The battalion commander had been killed and the other officers refused to assume command. Capt. Good was killed while out in front trying to get the Vietnamese to attack.
A Vietnamese captain commanding an armored-personnel carrier company refused for 70 minutes to cross a canal to rescue downed U.S. helicopter crewmen and a company of Vietnamese infantry pinned down by small arms fire.
The captain kept complaining about "heavy enemy fire," even though U.S. advisers urged him to advance because the small arms fire could not penetrate the armored vehicles. He finally gave in to radioed orders and pleading from U.S. and Vietnamese officers and rescued most of the Vietnamese and American wounded.
Then the captain attacked twice but retreated after Communist fire kept picking off exposed machine gunners on the armored cars. U.S. advisers said the captain should have "buttoned up" the armored vehicles and run over the Viet Cong forward positions as he had been trained to do.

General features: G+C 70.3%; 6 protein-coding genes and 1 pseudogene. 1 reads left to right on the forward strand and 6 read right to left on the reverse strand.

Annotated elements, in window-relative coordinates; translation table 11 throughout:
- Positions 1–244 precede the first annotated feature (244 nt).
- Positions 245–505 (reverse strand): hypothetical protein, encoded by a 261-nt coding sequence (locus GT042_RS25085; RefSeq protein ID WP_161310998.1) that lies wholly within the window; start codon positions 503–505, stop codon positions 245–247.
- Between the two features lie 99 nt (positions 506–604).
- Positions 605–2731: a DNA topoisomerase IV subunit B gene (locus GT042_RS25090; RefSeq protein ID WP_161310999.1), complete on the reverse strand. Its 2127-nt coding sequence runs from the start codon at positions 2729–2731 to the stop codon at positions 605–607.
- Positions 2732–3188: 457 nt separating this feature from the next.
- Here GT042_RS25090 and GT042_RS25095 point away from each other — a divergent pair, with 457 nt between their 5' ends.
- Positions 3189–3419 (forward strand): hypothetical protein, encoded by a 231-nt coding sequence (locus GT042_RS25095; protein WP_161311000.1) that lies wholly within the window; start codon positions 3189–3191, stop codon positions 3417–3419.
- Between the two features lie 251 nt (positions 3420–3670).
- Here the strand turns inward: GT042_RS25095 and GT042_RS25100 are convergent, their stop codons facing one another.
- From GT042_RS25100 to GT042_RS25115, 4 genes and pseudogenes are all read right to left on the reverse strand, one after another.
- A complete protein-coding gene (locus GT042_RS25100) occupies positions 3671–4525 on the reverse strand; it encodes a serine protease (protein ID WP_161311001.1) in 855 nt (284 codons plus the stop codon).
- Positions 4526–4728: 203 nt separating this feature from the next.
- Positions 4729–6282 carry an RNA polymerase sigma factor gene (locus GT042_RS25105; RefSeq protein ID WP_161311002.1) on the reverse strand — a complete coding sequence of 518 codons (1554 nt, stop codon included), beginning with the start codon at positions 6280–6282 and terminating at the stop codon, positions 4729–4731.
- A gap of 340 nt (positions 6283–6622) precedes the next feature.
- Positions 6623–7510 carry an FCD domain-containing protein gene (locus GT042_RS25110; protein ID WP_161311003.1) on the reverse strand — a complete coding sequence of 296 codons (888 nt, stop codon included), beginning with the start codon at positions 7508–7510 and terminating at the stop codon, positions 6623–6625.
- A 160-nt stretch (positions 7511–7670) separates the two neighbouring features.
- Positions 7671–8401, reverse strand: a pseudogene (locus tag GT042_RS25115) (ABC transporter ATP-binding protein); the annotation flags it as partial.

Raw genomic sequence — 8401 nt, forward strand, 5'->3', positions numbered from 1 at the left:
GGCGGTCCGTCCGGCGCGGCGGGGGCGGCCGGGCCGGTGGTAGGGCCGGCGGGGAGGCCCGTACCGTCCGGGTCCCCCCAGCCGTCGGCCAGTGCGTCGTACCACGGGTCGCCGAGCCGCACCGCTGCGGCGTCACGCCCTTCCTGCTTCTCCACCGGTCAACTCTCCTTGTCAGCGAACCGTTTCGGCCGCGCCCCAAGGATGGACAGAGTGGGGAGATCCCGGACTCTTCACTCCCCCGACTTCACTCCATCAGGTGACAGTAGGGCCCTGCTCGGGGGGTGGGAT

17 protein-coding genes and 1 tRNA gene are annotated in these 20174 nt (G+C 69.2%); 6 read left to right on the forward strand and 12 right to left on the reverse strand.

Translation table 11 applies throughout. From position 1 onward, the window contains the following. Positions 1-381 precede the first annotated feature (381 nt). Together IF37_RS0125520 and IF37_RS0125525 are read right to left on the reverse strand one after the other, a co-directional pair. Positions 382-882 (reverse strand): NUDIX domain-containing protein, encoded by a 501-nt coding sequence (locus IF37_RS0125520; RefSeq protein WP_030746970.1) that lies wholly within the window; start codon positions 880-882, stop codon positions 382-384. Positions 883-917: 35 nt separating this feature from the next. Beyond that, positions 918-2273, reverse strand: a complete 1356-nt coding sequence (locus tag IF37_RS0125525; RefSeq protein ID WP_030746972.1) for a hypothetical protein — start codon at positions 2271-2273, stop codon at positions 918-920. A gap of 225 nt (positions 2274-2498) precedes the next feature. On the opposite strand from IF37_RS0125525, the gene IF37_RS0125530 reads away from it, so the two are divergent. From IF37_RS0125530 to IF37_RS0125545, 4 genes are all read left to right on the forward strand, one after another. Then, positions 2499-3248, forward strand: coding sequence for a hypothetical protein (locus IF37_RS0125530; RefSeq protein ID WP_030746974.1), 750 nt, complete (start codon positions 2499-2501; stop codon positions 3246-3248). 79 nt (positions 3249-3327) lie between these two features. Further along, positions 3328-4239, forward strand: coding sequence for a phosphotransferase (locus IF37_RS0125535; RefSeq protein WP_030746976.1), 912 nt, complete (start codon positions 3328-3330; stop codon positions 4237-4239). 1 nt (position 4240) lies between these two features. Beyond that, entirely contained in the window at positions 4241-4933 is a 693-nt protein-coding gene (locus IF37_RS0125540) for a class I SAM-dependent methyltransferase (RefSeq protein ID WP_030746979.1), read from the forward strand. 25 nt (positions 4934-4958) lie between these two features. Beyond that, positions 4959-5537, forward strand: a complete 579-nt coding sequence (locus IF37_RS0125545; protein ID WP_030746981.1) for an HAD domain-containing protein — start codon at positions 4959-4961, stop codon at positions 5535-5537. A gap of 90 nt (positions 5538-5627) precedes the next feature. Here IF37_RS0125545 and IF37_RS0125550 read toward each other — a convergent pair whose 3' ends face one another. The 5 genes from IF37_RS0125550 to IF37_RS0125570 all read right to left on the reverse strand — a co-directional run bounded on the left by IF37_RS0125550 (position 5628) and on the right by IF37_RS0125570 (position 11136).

Most of the Communists were able to withdraw from the hamlet during the night because a paratroop battalion was dropped on the west side of the hamlet instead of the east, leaving an escape route into the jungles.
An American general narrowly escaped being killed when Vietnamese artillery accidentally shelled their own troops after the fight was over.
The advisers said American patience came to an end Friday when a civil guards company failed to move into a blocking position as ordered, leaving a U.S. Army major alone in a paddy field to face guerrilla stragglers.
Lt. Col. John Paul Vann, senior U.S. adviser with the 7th Vietnamese Division, quickly rounded up 60 American advisers, cooks and communications men from his headquarters and sent them to the aid of the major.
The Americans were under strict orders not to fire unless fired upon. They rescued the major and captured 17 guerrillas without suffering any casualties and then returned to their regular duties.
One U.S. adviser said bitterly, "These people (the Vietnamese) won't listen—they make the same mistakes over and over again in the same way."
The Washington Post, January 7, 1963
Reproduced under 17 USC §107